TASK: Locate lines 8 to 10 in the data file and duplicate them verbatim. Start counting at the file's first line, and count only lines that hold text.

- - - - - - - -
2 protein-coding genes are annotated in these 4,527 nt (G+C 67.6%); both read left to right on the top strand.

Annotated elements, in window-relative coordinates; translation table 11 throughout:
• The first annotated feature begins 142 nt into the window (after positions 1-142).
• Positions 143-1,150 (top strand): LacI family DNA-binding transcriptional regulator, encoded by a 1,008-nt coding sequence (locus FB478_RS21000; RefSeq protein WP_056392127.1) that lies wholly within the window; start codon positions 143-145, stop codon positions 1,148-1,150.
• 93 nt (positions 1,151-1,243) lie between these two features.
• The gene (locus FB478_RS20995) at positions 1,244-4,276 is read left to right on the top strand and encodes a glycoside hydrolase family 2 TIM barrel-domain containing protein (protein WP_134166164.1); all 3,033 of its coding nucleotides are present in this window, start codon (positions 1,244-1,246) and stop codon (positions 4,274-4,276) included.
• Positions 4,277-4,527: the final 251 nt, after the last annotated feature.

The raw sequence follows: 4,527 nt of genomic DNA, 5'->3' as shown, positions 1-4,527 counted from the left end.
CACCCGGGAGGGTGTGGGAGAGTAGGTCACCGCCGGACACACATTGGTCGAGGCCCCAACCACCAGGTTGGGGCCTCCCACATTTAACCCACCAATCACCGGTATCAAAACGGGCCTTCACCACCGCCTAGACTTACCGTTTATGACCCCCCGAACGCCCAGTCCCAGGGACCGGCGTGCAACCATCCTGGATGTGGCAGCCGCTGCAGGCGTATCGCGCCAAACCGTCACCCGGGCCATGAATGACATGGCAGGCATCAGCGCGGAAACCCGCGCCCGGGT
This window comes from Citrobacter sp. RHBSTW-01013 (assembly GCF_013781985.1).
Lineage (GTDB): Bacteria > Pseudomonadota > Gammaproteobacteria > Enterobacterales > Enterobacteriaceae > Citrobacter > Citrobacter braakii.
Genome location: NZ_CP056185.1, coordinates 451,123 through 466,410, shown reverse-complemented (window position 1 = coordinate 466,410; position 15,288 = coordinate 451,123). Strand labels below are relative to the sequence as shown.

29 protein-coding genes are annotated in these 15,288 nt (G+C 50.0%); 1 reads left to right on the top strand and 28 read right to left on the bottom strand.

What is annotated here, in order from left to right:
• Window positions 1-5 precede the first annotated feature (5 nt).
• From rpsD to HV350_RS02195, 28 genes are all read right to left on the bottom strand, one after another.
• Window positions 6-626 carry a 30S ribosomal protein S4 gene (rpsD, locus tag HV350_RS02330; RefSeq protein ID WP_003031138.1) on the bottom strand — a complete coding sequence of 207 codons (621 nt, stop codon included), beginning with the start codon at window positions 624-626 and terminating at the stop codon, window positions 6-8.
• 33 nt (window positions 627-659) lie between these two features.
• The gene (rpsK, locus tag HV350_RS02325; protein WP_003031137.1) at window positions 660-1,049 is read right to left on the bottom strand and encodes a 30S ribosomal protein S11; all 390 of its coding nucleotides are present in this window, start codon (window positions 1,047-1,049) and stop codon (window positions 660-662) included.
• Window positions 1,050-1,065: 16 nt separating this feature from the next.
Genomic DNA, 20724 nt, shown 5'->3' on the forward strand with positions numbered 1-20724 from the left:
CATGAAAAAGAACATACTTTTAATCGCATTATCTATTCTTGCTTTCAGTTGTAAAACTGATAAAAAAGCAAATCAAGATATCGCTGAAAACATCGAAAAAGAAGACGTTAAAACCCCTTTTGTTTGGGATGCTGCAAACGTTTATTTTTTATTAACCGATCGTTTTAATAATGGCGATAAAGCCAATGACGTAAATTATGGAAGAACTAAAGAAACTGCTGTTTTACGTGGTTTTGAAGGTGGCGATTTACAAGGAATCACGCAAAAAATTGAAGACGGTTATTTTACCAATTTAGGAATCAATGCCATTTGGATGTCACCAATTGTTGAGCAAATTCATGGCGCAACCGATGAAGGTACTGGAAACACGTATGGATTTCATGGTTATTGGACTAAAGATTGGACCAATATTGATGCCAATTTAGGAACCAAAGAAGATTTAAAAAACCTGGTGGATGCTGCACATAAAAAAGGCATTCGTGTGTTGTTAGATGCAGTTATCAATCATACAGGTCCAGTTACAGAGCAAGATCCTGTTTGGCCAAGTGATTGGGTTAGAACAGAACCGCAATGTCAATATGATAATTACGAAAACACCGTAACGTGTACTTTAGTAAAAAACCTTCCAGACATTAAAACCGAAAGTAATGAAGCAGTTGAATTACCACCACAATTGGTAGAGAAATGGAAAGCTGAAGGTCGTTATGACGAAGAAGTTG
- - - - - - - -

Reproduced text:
The raw sequence follows: 4,527 nt of genomic DNA, 5'->3' as shown, positions 1-4,527 counted from the left end.
CACCCGGGAGGGTGTGGGAGAGTAGGTCACCGCCGGACACACATTGGTCGAGGCCCCAACCACCAGGTTGGGGCCTCCCACATTTAACCCACCAATCACCGGTATCAAAACGGGCCTTCACCACCGCCTAGACTTACCGTTTATGACCCCCCGAACGCCCAGTCCCAGGGACCGGCGTGCAACCATCCTGGATGTGGCAGCCGCTGCAGGCGTATCGCGCCAAACCGTCACCCGGGCCATGAATGACATGGCAGGCATCAGCGCGGAAACCCGCGCCCGGGT
This window comes from Citrobacter sp. RHBSTW-01013 (assembly GCF_013781985.1).